Raf Simons has announced the shuttering of his eponymous label, but his work is not going to disappear any time soon. He isn’t retiring. There is still his not-small part at Prada
Twenty seven is too young an age to die. But Raf Simons is seeing that the label that bears his name is killed in its 27th year. Better to depart youthful? Mr Simons has just announced that the beloved and influential brand he founded in 1995 showed its last collection—spring/summer 2023 last October in London—was his final. The fashion world is in shock. So many influential artists and artistes have passed on at that age, sufficient in numbers that there is a 27 Club—it came to existence after Kurt Cobain’s death in 1994. The Club is, of course, not a real one and not necessarily glorious either. Many in the hall of fame died from the excesses of just that—fame. But no one joins it since they would have been dead, but its notional existence shows that many noted creatives departed from this world at that age, leaving behind a veritable legacy. Most are musicians. Apart from Mr Cobain, there is Jim Morrison, Jimi Hendrix, Janis Joplin, and, closer to the present, Amy Winehouse. In art, there is Jean-Michel Basquiat, whose work is especially popular among clothing and footwear brands. But in luxury fashion, designers have longer lives. No one that we can remember died at 27, nor did their corresponding label (Jil Sander did [first] leave her brand in its 27th year, but it was not closed, and she did return to it in 2003, only to leave again a year later). Could Raf Simons the label be the first?
In Mr Simons’s announcement on Instagram, he offered no reason for the closure of his brand, which, as can be imagined, led to speculations. Was it the damned economy, with a recession looming? Was the label also the victim of the havoc COVID caused? We’ll add to those popular two. Was he missing an able sidekick after Pieter Mulier joined Alaia? Was he under too much stress to connect with the Metaverse—he hasn’t—to keep his brand relevant? Was Raf Simons too much of a cult label to enjoy the same success of, say, Ader Error? Or Ambush? It is hard to assert with certainty. Mr Simons does have a strong following, especially among those who have tracked his work from the start (including us!). But not going the logo-heavy route and keeping the cut and construction of his clothing generally simple may have not drawn new customers or win converts rooted in the excess of meretricious brands. The fashion marketplace has changed, and continues to, with staggering speed. Not wanting to stay put is not necessarily a bad thing. It certainly was not when he quit Dior and, later, Calvin Klein. But what about the collaborations, such as the still-desirable pairing with Fred Perry? That could remain to provide those who might be seized with nostalgia a chance to buy merchandise that would still have desirable links to the past.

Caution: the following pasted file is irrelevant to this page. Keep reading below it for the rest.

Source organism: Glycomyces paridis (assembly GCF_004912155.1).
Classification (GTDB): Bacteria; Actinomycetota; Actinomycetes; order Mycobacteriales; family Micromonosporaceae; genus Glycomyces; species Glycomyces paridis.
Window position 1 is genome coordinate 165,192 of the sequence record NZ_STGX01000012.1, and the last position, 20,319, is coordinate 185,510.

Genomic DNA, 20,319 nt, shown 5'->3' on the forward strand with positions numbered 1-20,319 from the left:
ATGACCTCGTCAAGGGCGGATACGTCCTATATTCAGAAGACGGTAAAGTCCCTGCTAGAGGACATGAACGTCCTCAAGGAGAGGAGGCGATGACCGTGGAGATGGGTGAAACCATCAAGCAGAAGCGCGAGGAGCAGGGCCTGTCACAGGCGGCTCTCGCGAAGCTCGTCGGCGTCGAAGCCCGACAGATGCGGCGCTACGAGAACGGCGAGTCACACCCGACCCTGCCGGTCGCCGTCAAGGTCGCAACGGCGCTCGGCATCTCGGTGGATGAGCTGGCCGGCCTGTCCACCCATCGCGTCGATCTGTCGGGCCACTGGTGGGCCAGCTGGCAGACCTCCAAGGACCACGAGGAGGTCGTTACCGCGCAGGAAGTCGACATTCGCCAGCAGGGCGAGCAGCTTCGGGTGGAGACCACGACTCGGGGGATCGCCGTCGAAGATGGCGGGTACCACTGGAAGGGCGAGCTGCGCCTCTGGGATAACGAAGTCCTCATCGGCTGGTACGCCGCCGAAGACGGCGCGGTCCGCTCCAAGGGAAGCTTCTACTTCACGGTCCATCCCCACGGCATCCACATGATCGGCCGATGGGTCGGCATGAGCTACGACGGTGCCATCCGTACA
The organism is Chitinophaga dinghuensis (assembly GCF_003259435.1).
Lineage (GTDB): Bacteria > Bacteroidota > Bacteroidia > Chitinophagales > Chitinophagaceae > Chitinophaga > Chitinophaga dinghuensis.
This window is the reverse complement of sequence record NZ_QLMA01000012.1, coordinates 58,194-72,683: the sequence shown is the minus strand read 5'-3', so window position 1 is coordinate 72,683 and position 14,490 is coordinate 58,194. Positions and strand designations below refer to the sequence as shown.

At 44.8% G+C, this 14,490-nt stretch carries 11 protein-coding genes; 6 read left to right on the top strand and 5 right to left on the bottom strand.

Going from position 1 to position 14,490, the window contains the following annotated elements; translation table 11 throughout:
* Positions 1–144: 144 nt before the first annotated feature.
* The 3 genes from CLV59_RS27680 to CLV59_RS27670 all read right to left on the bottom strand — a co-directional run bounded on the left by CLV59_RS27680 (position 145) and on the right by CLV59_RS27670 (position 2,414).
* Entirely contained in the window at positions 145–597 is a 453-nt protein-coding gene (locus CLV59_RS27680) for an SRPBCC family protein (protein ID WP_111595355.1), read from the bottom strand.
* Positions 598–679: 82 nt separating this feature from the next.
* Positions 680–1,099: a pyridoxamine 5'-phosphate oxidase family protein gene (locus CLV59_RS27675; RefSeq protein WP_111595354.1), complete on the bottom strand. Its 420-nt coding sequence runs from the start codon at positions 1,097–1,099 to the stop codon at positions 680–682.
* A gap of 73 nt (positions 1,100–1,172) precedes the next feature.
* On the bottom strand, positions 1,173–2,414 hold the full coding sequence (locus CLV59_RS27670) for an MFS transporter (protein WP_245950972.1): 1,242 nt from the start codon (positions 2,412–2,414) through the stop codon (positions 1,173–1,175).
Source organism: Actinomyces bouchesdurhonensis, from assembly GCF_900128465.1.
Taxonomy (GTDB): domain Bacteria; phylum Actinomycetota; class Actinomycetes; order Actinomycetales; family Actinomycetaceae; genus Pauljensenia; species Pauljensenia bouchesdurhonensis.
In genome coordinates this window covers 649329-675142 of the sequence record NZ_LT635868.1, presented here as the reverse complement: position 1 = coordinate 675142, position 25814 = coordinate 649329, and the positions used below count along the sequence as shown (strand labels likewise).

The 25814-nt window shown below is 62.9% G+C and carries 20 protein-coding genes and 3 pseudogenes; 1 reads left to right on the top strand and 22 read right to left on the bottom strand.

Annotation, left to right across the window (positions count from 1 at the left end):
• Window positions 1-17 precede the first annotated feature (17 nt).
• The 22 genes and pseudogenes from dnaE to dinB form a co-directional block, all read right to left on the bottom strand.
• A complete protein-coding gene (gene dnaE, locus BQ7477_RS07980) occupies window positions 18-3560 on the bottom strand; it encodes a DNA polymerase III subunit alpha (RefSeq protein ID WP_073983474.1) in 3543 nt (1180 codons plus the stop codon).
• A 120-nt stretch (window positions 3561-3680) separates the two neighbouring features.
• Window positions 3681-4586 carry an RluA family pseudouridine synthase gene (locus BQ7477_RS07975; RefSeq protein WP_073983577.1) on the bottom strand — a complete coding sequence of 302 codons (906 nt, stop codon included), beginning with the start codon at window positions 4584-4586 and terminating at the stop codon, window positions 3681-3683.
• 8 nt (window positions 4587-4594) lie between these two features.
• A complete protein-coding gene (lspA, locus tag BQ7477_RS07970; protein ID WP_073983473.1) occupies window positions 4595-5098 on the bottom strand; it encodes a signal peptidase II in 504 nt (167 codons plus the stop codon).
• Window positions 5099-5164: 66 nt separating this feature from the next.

And there is always Prada. After joining the Italian brand in 2020 to co-design the men’s and women’s collections with Miuccia Prada, Mr Simons seemed to have found his groove. He is poised to stay. The 109-year-old brand is enjoying renewed interest after a lull period. In the five years leading to 2018, the brand posted declining annual sales. Its performance was so dismal that rumours abound at that time that the company may be forced to sell to LVMH or Kering. But the tide turned, and The Washington Post wrote recently that the brand’s “creeping back into popular consciousness”. Part of it being noticed again is the current trend for things ’90s. Conversely, Raf Simons, also essentially a ’90s brand, chooses to bow out rather than take advantage of the zeitgeist. It is not clear what part in the rejuvenated Prada lies Mr Simons’s input, but each season since his first in September 2020, Prada has been steeped in ideas and innovation. Has Mr Simons proven his worth and is now a serious contender to succeed Ms Prada? Is this possibility so questionless that he is confident enough to wind up his own label? Mr Simons, it is reported, has an open-ended contract with Prada, just as Karl Lagerfeld had with Chanel. Miuccia Prada is 73 (he is 54); she could be pondering retirement. Hard to imagine someone else a worthier successor than Raf Simons.
Photo: Jim Sim